Thanks for coming out in the rain…as if that’s a big thing. I’m from England, where it always rains. — Ringo Starr
When Paul McCartney goes on tour, he has hundreds of titles in his catalog from six decades of songwriting (Beatles, Wings, solo) that he can choose to play in concert.
Though Ringo Starr played on all those Beatles tunes, he only sang a few of them, as well as a half-dozen hits of his own in the five years after he went solo. That’s not enough to fill a two-hour concert.
So, three decades ago, Ringo wisely took the advice of producer David Fishof and assembled an “All-Starr Band” of performers who could do their own songs while Ringo took his place behind a drum kit and backed them up. Since then, he’s rotated various musicians in 13 different incarnations of his All-Starr Band.
When the 2018 edition came to the Fox Theatre in St. Louis on Friday night, Ringo did “Matchbox,” “Photograph,” “It Don’t Come Easy,” “Boys,” “Yellow Submarine,” “Don’t Pass Me By,” “I Wanna Be Your Man,” and a few more before the finale, “With A Little Help From My Friends.” Fortunately, he didn’t do “The No No Song,” which is the second-worst song any Beatle ever recorded (Paul’s “Let ‘Em In” leads the list by a long shot — I wrote about it here). Unfortunately, Ringo did sing “You’re Sixteen,” which is just plain creepy coming out of the mouth of a 78-year-old man. By the way, why didn’t we think it was odd when he sang it in 1973, when he was 33?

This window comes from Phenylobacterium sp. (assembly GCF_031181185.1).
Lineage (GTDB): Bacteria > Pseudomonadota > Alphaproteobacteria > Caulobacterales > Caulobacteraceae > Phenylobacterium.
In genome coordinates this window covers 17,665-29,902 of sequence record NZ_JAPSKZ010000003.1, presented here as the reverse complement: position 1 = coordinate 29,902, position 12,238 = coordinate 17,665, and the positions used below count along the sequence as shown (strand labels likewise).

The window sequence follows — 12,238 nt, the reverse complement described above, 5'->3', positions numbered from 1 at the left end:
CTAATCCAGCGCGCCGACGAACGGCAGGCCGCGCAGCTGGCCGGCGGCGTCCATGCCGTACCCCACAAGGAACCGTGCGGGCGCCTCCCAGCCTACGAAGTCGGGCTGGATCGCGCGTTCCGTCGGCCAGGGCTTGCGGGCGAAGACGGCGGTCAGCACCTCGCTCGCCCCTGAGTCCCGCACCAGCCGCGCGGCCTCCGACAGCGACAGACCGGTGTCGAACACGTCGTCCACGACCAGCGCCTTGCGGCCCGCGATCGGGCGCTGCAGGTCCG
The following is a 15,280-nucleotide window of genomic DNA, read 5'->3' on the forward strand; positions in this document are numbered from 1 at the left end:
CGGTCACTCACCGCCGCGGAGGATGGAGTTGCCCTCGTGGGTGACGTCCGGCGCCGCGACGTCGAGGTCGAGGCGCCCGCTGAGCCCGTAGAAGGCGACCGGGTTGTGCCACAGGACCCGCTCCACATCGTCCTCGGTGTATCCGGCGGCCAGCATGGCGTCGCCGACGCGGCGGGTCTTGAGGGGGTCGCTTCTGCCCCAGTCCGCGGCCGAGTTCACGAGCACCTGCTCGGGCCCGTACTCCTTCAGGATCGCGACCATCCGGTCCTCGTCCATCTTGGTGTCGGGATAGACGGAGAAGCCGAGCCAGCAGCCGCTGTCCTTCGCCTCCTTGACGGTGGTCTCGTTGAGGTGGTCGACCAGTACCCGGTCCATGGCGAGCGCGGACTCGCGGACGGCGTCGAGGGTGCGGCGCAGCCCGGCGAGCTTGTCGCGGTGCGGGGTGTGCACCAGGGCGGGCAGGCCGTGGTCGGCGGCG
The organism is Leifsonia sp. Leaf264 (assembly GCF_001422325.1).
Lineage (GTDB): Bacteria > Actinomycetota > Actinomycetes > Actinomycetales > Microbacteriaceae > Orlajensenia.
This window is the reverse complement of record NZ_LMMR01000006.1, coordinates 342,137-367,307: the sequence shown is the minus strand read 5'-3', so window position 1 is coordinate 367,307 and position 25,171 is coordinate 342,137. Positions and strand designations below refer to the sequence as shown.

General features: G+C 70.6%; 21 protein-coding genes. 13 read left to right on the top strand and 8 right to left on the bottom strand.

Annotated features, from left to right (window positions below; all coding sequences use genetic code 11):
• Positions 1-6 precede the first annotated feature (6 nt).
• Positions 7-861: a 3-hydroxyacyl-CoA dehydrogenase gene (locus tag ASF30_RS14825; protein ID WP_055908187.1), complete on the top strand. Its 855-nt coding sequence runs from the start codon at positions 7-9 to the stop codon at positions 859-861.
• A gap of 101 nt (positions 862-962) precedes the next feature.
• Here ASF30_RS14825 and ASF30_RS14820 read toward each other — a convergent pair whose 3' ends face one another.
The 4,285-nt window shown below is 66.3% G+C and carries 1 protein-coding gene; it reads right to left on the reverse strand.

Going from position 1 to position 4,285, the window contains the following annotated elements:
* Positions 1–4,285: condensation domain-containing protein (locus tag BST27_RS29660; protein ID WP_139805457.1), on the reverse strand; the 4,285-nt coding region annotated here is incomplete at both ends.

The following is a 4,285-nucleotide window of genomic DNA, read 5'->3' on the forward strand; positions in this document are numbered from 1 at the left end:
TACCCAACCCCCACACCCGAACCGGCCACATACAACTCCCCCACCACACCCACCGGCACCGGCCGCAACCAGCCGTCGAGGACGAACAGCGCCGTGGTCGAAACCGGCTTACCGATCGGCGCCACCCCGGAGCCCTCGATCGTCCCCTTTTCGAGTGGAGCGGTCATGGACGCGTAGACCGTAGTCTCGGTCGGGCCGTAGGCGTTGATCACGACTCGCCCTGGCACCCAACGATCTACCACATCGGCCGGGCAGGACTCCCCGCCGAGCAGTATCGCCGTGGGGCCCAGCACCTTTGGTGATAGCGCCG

For a man of his age, Ringo’s voice — which was never great — is still okay, but it helped a lot to have a half-dozen other guys on stage singing with him, including Gregg Bissonette on drums, Warren Ham on sax and flute, and these featured members (and the songs they performed):
- Gregg Rolie of Santana and Journey (“Evil Ways,” “Oye Como Va,” “Black Magic Woman”);
- Graham Gouldman of 10cc (“I’m Not In Love,” “The Things We Do For Love,” “Dreadlock Holiday”);
- Colin Hay of Men At Work (“Down Under,” “Overkill,” “Who Can It Be Now?”);
- Steve Lukather of Toto (“Rosanna,” “Africa,” “Hold The Line”).
Those are all songs I played to death and got sick of during my music radio days, but since I’ve been out of that for 20 years and hadn’t heard most of them in a long time, I found myself actually liking them again. When you add those 12 hits to the tunes Ringo performed, you get a pretty good evening of entertainment — and yet another senior citizen classic rocker I can check off my bucket list.
But I must add this: Ringo still has plenty of charisma, which helps sell tickets and establish good will with the audience from the moment he comes on stage. But he’s never had a lot of value as a songwriter. Almost every song the others did Friday night was more complex than Ringo’s so-simple tunes — especially one of his newest and most dreadful, “Anthem,” which contains the lyric: “This is an anthem, for peace and love/We’ve gotta keep trying, we can’t give up.” Combine that with continuous flashing of the peace sign and repeated entreaties about peace and love and it doesn’t take long to realize that while the members of Ringo’s band keep changing, his act doesn’t.